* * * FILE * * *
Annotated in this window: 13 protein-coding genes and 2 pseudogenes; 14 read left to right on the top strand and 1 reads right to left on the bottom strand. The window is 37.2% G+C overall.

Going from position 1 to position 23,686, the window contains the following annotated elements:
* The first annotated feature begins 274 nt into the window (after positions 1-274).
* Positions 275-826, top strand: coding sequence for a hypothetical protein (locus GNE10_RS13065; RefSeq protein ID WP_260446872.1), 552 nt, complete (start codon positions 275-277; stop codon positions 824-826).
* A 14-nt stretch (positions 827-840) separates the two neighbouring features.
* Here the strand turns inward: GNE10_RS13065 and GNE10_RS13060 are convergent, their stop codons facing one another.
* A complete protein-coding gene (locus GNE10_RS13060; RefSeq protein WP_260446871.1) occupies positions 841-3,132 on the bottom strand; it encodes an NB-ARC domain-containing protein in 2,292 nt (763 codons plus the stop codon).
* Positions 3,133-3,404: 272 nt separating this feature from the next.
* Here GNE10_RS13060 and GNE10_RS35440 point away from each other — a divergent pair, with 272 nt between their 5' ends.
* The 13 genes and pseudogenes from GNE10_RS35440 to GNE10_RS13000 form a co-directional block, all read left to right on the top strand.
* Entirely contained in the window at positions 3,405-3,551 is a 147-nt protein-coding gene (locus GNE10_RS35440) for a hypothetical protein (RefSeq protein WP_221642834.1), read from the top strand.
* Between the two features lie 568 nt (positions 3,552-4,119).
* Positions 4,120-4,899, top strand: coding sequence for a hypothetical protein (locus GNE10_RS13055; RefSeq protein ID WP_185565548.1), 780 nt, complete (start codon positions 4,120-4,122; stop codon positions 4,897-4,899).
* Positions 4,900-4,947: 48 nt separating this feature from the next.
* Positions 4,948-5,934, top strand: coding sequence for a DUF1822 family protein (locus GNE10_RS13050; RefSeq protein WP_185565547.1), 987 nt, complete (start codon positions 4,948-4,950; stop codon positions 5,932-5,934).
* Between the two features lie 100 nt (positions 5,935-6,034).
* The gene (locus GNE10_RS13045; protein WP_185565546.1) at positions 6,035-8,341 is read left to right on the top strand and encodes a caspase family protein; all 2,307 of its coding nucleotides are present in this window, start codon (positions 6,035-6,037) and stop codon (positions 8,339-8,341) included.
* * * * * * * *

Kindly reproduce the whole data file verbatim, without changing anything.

Annotated in this window: 13 protein-coding genes and 2 pseudogenes; 14 read left to right on the top strand and 1 reads right to left on the bottom strand. The window is 37.2% G+C overall.

Going from position 1 to position 23,686, the window contains the following annotated elements:
* The first annotated feature begins 274 nt into the window (after positions 1-274).
* Positions 275-826, top strand: coding sequence for a hypothetical protein (locus GNE10_RS13065; RefSeq protein ID WP_260446872.1), 552 nt, complete (start codon positions 275-277; stop codon positions 824-826).
* A 14-nt stretch (positions 827-840) separates the two neighbouring features.
* Here the strand turns inward: GNE10_RS13065 and GNE10_RS13060 are convergent, their stop codons facing one another.
* A complete protein-coding gene (locus GNE10_RS13060; RefSeq protein WP_260446871.1) occupies positions 841-3,132 on the bottom strand; it encodes an NB-ARC domain-containing protein in 2,292 nt (763 codons plus the stop codon).
* Positions 3,133-3,404: 272 nt separating this feature from the next.
* Here GNE10_RS13060 and GNE10_RS35440 point away from each other — a divergent pair, with 272 nt between their 5' ends.
* The 13 genes and pseudogenes from GNE10_RS35440 to GNE10_RS13000 form a co-directional block, all read left to right on the top strand.
* Entirely contained in the window at positions 3,405-3,551 is a 147-nt protein-coding gene (locus GNE10_RS35440) for a hypothetical protein (RefSeq protein WP_221642834.1), read from the top strand.
* Between the two features lie 568 nt (positions 3,552-4,119).
* Positions 4,120-4,899, top strand: coding sequence for a hypothetical protein (locus GNE10_RS13055; RefSeq protein ID WP_185565548.1), 780 nt, complete (start codon positions 4,120-4,122; stop codon positions 4,897-4,899).
* Positions 4,900-4,947: 48 nt separating this feature from the next.
* Positions 4,948-5,934, top strand: coding sequence for a DUF1822 family protein (locus GNE10_RS13050; RefSeq protein WP_185565547.1), 987 nt, complete (start codon positions 4,948-4,950; stop codon positions 5,932-5,934).
* Between the two features lie 100 nt (positions 5,935-6,034).
* The gene (locus GNE10_RS13045; protein WP_185565546.1) at positions 6,035-8,341 is read left to right on the top strand and encodes a caspase family protein; all 2,307 of its coding nucleotides are present in this window, start codon (positions 6,035-6,037) and stop codon (positions 8,339-8,341) included.